Indeed there are so many trends to review in 2022 that we’ve had to split them into two articles. So, without further ado, here are our first three PV project and application trends for 2022:
Solar-wind hybrid (SWH) projects are a growing trend in several parts of the world, especially those with congested grid connection processes or appositely correlated wind and solar peaks. The trend of SWH projects is perhaps best on show in India and the United States. One of the many reasons India is so keen on SWH projects is for their ability to mitigate renewable energy doubts when the wind doesn’t blow or the sun doesn’t shine.
Bridge to India’s (BTI) managing director, Vinay Rustagi, said that SWHs “are becoming increasingly popular due to their smoother power output profile. We are seeing a trend in India where the utilities and even large corporate consumers are preferring SWH over plain solar projects despite higher cost.”
Jennifer King, a research engineer for the US National Renewable Energy Laboratory (NREL), told pv magazine that SWS systems are effective tools for avoiding transmission congestion.
“We probably won’t be able to build transmission fast enough to reach our decarbonization goals in time,” said King. “Hybrids can help because it provides a cost-effective (enough) way to build in sub-optimal resource areas but at least where there is existing transmission and avoided grid congestion.”
Hybrids not only allow developers to maximize their grid connection, but allow increased flow of renewables closer to where said energy is being consumed – the key to efficiency and grid stability. Ultimately, King said, “the limitations of the transmission system are really driving hybrids. If the transmission system was built out perfectly, we would not need hybrids.”
Another grid-congested and much more land-conscious continent, Europe, is also beginning to see the attraction of SWS systems. In Spain, one of the countries leading the SWH push, the lure is provided by the capex saving gained in sharing a grid connection.
Further north, in Denmark, and the retrofitting of onshore wind farms with solar has already begun. Eurowind Energy’s head of public affairs, Joachim Steenstrup, told pv magazine that the wind in Denmark doesn’t blow in July, but noted that there’s no sunshine in January.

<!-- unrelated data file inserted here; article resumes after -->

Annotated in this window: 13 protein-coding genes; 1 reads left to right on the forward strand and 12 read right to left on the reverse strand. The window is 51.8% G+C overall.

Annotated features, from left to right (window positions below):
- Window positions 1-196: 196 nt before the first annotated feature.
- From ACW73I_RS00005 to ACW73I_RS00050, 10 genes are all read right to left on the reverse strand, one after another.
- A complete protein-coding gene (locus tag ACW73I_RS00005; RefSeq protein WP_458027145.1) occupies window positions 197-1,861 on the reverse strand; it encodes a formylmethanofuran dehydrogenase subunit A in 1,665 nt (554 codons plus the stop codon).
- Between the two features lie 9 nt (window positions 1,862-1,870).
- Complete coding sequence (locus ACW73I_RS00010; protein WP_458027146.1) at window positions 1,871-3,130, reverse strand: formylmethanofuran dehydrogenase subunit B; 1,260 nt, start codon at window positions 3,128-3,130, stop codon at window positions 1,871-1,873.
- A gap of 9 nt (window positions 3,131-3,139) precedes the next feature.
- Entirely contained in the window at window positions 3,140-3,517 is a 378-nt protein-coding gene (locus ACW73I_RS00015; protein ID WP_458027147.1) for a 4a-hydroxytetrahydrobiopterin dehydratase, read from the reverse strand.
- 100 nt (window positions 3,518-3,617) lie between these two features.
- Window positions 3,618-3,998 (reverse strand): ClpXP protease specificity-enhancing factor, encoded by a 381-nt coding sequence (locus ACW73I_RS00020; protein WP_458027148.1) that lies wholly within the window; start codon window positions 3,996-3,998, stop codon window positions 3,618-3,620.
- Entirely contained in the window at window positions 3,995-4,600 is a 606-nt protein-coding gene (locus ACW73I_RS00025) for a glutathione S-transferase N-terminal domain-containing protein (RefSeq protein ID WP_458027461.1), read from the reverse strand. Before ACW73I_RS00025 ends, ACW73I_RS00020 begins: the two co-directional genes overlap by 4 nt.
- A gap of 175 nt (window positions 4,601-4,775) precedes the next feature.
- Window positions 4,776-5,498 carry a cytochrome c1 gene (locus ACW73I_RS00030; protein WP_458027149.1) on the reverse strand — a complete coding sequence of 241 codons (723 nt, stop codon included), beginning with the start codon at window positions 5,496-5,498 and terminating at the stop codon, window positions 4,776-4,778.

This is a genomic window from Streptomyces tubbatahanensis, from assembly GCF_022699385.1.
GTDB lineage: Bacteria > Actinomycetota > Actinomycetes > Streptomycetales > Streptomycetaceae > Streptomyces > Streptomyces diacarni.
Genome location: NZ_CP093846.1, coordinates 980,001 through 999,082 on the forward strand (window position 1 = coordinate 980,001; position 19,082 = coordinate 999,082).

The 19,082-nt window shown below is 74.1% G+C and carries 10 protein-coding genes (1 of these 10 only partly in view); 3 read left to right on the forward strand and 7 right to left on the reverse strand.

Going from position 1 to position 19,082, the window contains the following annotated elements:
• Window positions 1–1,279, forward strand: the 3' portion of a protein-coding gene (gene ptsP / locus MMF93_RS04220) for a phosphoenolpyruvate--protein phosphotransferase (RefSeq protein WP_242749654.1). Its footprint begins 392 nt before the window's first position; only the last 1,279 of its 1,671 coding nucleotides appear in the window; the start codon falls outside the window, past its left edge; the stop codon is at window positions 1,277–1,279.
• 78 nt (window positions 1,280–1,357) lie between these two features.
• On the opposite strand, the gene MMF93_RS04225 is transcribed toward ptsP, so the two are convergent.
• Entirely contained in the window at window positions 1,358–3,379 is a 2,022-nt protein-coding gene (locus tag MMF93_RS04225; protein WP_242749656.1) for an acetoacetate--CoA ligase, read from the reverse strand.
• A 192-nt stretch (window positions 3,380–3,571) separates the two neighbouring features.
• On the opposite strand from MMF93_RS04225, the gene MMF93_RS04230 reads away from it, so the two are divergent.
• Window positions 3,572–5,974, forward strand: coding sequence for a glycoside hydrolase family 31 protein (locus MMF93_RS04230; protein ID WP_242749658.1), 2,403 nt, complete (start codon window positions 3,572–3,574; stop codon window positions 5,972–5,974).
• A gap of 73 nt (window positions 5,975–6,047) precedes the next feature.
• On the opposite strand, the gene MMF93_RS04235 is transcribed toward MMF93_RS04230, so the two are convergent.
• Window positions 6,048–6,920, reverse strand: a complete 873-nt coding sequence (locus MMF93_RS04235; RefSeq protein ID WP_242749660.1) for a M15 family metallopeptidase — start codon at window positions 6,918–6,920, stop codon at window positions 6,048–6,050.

“They complement each other excellently,” said Steenstrup. “If we had 100 MW of wind and 100 MW of solar sharing the same 100 MW grid connection, the loss would only be 8% (periods of overlapping generation), and if you look at how valuable that 8% is, it’s worth next to nothing, because both wind and solar would be active and so power prices would be through the floor.”
Hybridization is not limited to land, however, as this next trend will show.
Offshore floating PV
Floating PV (FPV) is now a well-established niche in the solar sector, but as the utility of FPV proves itself again and again, the lure of the open sea grows stronger. After all, there are literal oceans of space for offshore FPV to take advantage of, and thanks to project developers pushing the boundary, the coast is beginning to clear.
Of course, offshore PV is of particular interest to nations without much land to spare but a lot of coastlines to play with, such as the Netherlands, Malta, Japan and Singapore.
“In a place like Malta a 20 MW, let alone a 100 MW, solar park is unthinkable,” says Luciano Mule’Stagno, director of the Institute for Sustainable Energy and group leader of the Solar Research Lab at the University of Malta. “But we can easily find suitable places for several of these plants at sea. Coupled with the ever-falling cost of energy storage, I can see a place like Malta running on 100% renewables (FPV -plus-offshore wind) in 10 to 15 years.”
As offshore FPV is still in its early stages, various designs are vying for supremacy, including Norwegian-headquartered Ocean Sun’s flexible circular surface membrane modelled on a giant water lily, and Dutch outfit SolarDuck’s raised triangular platforms capable of interlocking.